Skip to content

Marla Gibbs Played Florence on "The Jeffersons." See Her Now at 90.

She hasn't slowed down during her five-decade career.

Marla Gibbs is a multi-talented actress, singer, comedian, writer, producer, and former jazz club owner—but you most likely know her as Florence Johnston, George Jefferson's maid in the CBS sitcom The Jeffersons. During her 10 years on the popular series, Gibbs became famous for her character's wisecracking quips, which catapulted her to fame in the mid-'70s. Gibbs received five Primetime Emmy Award nominations for Outstanding Supporting Actress in a Comedy Series during her time on the show, then went on to star on another Emmy-winning series the year The Jeffersons wrapped. Read on to see the iconic actress now at 90 years old!

RELATED: Michael Learned Played Olivia on "The Waltons." See Her Now at 82.

She got her start while working a very normal job.

Marla Gibbs red dress
Amy Sussman/Getty Images

Before Gibbs landed her breakout role, she was a married mother of three living in Detroit and working for a hotel switchboard. At the time, her sister was living in Los Angeles doing bit parts in television shows, which Gibbs says inspired her own move to L.A. in the mid-'60s. There, she started working for United Airlines, again as a switchboard operator—a job she would continue for 11 years while attending theater workshops and doing community theater.

What she didn't realize at the time was that her work on the switchboards was teaching her the skills she needed to succeed in Hollywood. "It was all preparing me to do television. And I realized when I got into TV I was used to handling people, handling lines, handling scripts. It wasn't a script, per se, like television and film, but it was scripted," she recalled in a 2006 interview with the Television Academy Foundation.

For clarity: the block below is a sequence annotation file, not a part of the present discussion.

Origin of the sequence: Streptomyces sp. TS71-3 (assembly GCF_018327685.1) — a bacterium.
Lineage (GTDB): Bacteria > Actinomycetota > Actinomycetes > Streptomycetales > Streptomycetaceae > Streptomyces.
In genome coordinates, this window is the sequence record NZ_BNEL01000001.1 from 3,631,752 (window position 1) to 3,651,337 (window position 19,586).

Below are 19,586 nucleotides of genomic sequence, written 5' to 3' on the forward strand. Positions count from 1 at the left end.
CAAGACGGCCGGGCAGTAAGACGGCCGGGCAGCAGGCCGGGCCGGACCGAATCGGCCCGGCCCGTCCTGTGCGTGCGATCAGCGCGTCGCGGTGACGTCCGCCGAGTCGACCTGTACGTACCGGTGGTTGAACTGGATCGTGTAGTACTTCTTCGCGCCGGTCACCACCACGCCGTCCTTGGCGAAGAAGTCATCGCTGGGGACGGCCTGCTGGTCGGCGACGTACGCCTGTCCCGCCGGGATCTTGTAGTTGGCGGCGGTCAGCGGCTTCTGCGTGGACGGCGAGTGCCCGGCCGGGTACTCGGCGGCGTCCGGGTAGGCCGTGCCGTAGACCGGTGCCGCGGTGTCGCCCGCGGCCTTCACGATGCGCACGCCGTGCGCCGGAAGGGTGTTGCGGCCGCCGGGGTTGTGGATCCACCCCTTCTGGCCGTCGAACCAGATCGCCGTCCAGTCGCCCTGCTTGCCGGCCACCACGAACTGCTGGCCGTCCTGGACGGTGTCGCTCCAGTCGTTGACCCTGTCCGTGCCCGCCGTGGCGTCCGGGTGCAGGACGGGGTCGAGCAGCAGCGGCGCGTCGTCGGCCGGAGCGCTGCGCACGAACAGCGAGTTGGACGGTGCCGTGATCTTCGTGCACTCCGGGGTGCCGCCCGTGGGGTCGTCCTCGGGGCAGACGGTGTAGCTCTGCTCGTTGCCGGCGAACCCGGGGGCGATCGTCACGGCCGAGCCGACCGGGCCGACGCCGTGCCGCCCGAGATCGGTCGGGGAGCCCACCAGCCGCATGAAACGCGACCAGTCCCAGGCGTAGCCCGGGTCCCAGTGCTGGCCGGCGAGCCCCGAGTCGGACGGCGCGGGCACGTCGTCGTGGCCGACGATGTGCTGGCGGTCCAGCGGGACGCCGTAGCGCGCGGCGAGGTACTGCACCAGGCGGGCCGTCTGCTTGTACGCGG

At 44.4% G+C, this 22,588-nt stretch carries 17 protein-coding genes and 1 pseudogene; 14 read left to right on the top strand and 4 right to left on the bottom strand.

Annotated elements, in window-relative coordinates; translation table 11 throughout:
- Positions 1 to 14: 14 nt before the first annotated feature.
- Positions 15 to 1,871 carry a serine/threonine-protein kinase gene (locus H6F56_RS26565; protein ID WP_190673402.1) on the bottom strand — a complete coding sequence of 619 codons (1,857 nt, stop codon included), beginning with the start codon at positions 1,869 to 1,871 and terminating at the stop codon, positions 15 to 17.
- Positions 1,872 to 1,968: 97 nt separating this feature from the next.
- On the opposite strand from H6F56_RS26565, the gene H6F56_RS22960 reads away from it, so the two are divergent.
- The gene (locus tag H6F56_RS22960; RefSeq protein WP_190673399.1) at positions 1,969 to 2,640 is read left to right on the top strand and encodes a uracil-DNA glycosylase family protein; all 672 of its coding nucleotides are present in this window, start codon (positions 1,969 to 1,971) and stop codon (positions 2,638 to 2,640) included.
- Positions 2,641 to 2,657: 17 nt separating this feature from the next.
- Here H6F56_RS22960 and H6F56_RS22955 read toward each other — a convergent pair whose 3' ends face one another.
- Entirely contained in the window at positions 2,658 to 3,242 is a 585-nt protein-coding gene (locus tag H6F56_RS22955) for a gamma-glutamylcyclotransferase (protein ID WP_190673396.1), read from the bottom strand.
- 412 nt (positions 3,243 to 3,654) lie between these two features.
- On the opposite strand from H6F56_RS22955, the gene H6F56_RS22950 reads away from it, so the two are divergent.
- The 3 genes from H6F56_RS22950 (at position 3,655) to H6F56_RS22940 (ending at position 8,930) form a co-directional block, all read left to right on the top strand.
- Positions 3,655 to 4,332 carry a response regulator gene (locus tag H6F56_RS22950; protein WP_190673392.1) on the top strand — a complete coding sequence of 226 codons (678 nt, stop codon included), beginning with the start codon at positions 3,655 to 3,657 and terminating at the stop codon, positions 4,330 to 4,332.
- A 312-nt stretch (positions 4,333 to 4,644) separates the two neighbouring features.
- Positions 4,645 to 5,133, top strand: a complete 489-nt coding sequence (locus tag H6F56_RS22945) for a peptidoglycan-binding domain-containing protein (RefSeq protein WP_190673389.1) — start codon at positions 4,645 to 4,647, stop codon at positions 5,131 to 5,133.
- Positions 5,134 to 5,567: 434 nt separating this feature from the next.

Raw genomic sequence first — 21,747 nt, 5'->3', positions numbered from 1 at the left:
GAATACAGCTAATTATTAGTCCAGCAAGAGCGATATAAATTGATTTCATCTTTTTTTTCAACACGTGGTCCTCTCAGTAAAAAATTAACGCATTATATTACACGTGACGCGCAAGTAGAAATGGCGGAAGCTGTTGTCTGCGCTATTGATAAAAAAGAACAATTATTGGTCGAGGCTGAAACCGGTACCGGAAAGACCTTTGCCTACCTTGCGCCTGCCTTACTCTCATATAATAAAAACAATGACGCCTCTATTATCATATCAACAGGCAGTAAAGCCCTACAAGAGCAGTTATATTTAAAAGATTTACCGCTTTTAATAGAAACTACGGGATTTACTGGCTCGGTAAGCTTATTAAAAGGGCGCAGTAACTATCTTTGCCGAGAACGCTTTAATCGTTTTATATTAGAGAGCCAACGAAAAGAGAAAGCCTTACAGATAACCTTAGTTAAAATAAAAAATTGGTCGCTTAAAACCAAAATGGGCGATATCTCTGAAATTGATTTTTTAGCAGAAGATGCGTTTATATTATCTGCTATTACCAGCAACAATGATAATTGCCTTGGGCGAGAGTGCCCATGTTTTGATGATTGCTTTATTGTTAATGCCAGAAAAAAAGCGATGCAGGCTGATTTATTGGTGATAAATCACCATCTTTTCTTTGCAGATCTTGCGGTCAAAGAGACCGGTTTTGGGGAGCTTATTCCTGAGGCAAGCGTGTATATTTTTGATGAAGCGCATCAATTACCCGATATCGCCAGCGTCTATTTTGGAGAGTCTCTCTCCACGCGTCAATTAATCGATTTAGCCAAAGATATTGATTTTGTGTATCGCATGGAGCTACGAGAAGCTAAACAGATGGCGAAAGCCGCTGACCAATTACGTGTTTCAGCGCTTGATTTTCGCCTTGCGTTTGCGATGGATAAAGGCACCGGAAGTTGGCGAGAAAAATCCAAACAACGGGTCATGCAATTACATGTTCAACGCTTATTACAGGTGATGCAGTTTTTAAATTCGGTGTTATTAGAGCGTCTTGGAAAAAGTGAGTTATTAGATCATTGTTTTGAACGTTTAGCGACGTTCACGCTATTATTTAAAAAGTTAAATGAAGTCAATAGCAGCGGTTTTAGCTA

When Gibbs landed her spot on the show, she continued to work for the airline. "I'd get off from 'Jeffersons' and come right up 6th Street, zoom around the corner, and I'd be sitting at my desk at United Airlines. 'Good Evening, United Airlines, may I help you?' Sometimes people would say, 'Your voice sounds familiar.'" Ultimately, she realized she would have to fully dedicate herself to acting if she wanted to succeed. "I decided that if you only stretch one leg, you can't go very far, you've got to take both legs with you. I decided to give it a shot. And of course, I wasn't sorry," she recalled.

RELATED: Linda Gray Played Sue Ellen Ewing on "Dallas." See Her Now at 81.

She's worked steadily in TV and film ever since.

Marla Gibbs
Jean Baptiste Lacroix/WireImage via Getty Images

Gibbs got her first onscreen role in 1968, as an uncredited extra in the Lucille Ball and Henry Fonda film Yours, Mine and Ours. Five years later in 1973, she landed her first credited role in the film Sweet Jesus, Preacherman, starring Roger Mosely. From there, things took off for Gibbs. After making several TV and TV movie appearances, she was cast on The Jeffersons in 1975, which ran for a decade.

Immediately following the show, she signed on for another long-term role as Mary Jenkins on the Primetime Emmy Award winning show 227. The popular series lasted for five seasons, extending the actress's unbroken streak of small screen success.